Composite toe vs. Steel Toe Boots
“Hi, This is Brad from Thorogood. Today we’re looking at the difference between steel and composite toe boots.
First, let’s look at why you would choose one over the other. This usually comes down to your occupation or what kind of job site you’re on.
Let’s first look at the benefits of a composite toe boot.
The benefits are:
- They’re poor conductors of electricity, making them perfect for electricians
- They’re poor conductors of heat and you’re less likely to get hot or frozen toes
- They’re also a little lighter than their steel counterparts
- They offer a little bit more space
- And they’ll pass through metal detectors on your jobsite or through airports
The benefits of steel are they offer stronger protection if something falls or runs over your feet. They’re great on job sites with heavy materials that may fall on your feet or heavy machinery that could run over them.
Thanks for watching this brief overview on composite vs steel toe and if you have any questions on any of our styles of boots please reach out to us on social media or just put it in the comments below.
Have a great day.”
What is a Composite Toe Made of?
Composite toes are typically made out of a strong non-metal material which can range from Kevlar, carbon fiber, plastic, or fiberglass.
Why Choose Composite Toe vs Steel Toe Boots?
Reasons to choose one over the other is often related to occupation and job site requirements.
Typically, occupations that lean towards composite toe boots include electricians, engineers, plumbers, welders, architects, and project managers. These occupations require long days on your feet, but you’re usually not working with very heavy machinery day in and day out.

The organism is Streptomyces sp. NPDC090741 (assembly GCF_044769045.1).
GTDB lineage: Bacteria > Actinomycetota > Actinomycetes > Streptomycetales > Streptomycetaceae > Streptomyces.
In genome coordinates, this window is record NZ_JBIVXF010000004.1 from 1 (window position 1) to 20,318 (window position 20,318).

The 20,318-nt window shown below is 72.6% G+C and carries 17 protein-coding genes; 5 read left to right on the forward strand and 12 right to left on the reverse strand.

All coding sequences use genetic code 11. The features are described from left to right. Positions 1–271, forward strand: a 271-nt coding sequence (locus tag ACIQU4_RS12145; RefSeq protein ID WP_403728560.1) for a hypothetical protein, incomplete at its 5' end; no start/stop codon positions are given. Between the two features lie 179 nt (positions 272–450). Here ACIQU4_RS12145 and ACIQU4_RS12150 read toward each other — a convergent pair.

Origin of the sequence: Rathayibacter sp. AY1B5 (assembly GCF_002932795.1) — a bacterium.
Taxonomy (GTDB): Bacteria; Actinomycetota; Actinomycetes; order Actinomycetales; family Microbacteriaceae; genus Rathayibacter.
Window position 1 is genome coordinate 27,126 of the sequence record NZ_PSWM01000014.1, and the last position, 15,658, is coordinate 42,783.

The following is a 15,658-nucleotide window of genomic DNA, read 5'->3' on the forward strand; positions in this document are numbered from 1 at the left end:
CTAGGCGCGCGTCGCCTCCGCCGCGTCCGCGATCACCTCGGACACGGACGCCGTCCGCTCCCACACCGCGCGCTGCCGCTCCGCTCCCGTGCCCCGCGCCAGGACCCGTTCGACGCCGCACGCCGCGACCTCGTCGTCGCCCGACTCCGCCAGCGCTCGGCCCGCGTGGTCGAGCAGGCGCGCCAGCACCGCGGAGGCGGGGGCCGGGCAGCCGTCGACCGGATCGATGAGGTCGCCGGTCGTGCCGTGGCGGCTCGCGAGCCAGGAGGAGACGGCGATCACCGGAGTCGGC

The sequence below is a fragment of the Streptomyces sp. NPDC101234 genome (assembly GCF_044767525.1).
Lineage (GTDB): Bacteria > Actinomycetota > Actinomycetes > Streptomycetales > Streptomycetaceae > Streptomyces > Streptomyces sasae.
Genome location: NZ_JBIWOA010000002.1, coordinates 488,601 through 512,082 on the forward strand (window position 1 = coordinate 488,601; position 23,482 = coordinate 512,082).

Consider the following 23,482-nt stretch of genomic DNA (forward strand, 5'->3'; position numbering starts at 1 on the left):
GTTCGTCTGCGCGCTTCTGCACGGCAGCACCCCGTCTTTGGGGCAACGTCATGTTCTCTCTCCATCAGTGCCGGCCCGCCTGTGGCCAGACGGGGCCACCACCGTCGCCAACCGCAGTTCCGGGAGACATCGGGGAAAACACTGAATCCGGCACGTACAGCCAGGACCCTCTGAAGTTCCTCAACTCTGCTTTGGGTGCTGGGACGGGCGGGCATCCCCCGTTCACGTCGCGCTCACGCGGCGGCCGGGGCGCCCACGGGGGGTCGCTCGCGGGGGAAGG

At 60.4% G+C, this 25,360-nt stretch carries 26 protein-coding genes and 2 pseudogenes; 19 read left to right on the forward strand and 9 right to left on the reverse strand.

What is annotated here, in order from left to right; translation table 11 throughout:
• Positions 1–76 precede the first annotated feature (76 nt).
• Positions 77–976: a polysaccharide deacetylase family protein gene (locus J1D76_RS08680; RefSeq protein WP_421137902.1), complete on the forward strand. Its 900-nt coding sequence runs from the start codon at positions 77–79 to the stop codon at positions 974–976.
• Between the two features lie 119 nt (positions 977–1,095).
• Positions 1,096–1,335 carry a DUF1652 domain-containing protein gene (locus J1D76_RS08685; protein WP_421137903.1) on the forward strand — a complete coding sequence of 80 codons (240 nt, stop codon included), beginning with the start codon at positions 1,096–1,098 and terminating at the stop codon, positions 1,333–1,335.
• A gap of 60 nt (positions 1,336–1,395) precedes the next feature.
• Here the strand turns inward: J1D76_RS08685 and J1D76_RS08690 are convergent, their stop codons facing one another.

Job types that lean towards steel toe boots include mechanics, manufacturing type jobs, builders, machinery operators, and loggers. Another benefit of steel is that it won’t crack the way composite can and generally has a bigger toe box, which can accommodate those who prefer the room.
How Much Weight Can a Composite Toe vs Steel Toe Handle?
Research says steel can handle 3.5 tons, but composite needs to be thicker than steel to bear the same weight. This can make the composite toe boot shape more bulbous. Quality does matter when choosing a composite toe boot since cheaper composites tend to use lower quality materials that aren’t as strong and may not be OSHA approved.
Can Steel Toe Boots Cut Your Toes Off?
NO – this is a myth! Steel toe boots are not more dangerous than regular boots and with the amount of pressure and weight they’re designed to handle, chances are very slim that you’ll encounter something that can crack your steel toe boots. Plus, what would your feet look like without a protective toe after an accident?
Can Steel Toe Boots Cause Foot Problems?
In truth, any poorly fitting boot can cause problems. If you purchase boots that are too narrow in width, they can cause bunions, or bony growths on the sides of your feet. The way to avoid this is to ensure you’re purchasing well-fitted boots, whether they’re a composite toe, steel toe, or even a moc toe.
As always, the Thorogood team is here to help. If you are still undecided on what type of work boot you’ll need, feel free to reach out to our team with questions.